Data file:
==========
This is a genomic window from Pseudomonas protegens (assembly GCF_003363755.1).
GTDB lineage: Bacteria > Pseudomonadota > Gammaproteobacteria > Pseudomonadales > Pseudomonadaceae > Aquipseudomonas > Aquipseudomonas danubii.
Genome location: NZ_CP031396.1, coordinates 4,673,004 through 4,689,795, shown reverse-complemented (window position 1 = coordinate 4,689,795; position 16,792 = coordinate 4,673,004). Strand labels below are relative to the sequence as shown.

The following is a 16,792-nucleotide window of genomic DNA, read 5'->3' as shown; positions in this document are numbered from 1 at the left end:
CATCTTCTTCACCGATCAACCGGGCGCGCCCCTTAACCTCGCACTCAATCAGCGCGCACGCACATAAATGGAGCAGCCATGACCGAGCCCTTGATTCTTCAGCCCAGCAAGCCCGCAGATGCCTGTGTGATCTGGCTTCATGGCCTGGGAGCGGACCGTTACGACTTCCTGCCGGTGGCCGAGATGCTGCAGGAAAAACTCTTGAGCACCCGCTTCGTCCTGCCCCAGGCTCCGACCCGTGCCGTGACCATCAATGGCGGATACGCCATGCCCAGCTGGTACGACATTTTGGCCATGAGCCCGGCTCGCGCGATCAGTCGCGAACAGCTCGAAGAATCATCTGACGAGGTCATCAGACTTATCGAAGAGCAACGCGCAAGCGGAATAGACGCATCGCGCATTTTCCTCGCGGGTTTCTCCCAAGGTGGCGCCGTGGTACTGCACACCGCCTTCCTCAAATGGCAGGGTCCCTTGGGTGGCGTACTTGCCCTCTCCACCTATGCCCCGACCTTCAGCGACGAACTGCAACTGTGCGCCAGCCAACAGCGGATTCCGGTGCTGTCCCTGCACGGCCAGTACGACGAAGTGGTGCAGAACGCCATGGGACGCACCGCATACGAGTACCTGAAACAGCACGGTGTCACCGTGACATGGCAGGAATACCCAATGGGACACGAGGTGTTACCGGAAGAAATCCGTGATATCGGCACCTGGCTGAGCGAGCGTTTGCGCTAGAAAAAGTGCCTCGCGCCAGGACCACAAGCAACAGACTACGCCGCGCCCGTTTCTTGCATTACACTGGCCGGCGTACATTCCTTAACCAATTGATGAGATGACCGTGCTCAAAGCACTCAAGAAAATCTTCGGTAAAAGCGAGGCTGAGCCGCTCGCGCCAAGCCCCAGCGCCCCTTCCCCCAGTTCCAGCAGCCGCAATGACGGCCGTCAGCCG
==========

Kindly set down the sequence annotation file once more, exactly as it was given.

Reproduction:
This is a genomic window from Pseudomonas protegens (assembly GCF_003363755.1).
GTDB lineage: Bacteria > Pseudomonadota > Gammaproteobacteria > Pseudomonadales > Pseudomonadaceae > Aquipseudomonas > Aquipseudomonas danubii.
Genome location: NZ_CP031396.1, coordinates 4,673,004 through 4,689,795, shown reverse-complemented (window position 1 = coordinate 4,689,795; position 16,792 = coordinate 4,673,004). Strand labels below are relative to the sequence as shown.

The following is a 16,792-nucleotide window of genomic DNA, read 5'->3' as shown; positions in this document are numbered from 1 at the left end:
CATCTTCTTCACCGATCAACCGGGCGCGCCCCTTAACCTCGCACTCAATCAGCGCGCACGCACATAAATGGAGCAGCCATGACCGAGCCCTTGATTCTTCAGCCCAGCAAGCCCGCAGATGCCTGTGTGATCTGGCTTCATGGCCTGGGAGCGGACCGTTACGACTTCCTGCCGGTGGCCGAGATGCTGCAGGAAAAACTCTTGAGCACCCGCTTCGTCCTGCCCCAGGCTCCGACCCGTGCCGTGACCATCAATGGCGGATACGCCATGCCCAGCTGGTACGACATTTTGGCCATGAGCCCGGCTCGCGCGATCAGTCGCGAACAGCTCGAAGAATCATCTGACGAGGTCATCAGACTTATCGAAGAGCAACGCGCAAGCGGAATAGACGCATCGCGCATTTTCCTCGCGGGTTTCTCCCAAGGTGGCGCCGTGGTACTGCACACCGCCTTCCTCAAATGGCAGGGTCCCTTGGGTGGCGTACTTGCCCTCTCCACCTATGCCCCGACCTTCAGCGACGAACTGCAACTGTGCGCCAGCCAACAGCGGATTCCGGTGCTGTCCCTGCACGGCCAGTACGACGAAGTGGTGCAGAACGCCATGGGACGCACCGCATACGAGTACCTGAAACAGCACGGTGTCACCGTGACATGGCAGGAATACCCAATGGGACACGAGGTGTTACCGGAAGAAATCCGTGATATCGGCACCTGGCTGAGCGAGCGTTTGCGCTAGAAAAAGTGCCTCGCGCCAGGACCACAAGCAACAGACTACGCCGCGCCCGTTTCTTGCATTACACTGGCCGGCGTACATTCCTTAACCAATTGATGAGATGACCGTGCTCAAAGCACTCAAGAAAATCTTCGGTAAAAGCGAGGCTGAGCCGCTCGCGCCAAGCCCCAGCGCCCCTTCCCCCAGTTCCAGCAGCCGCAATGACGGCCGTCAGCCG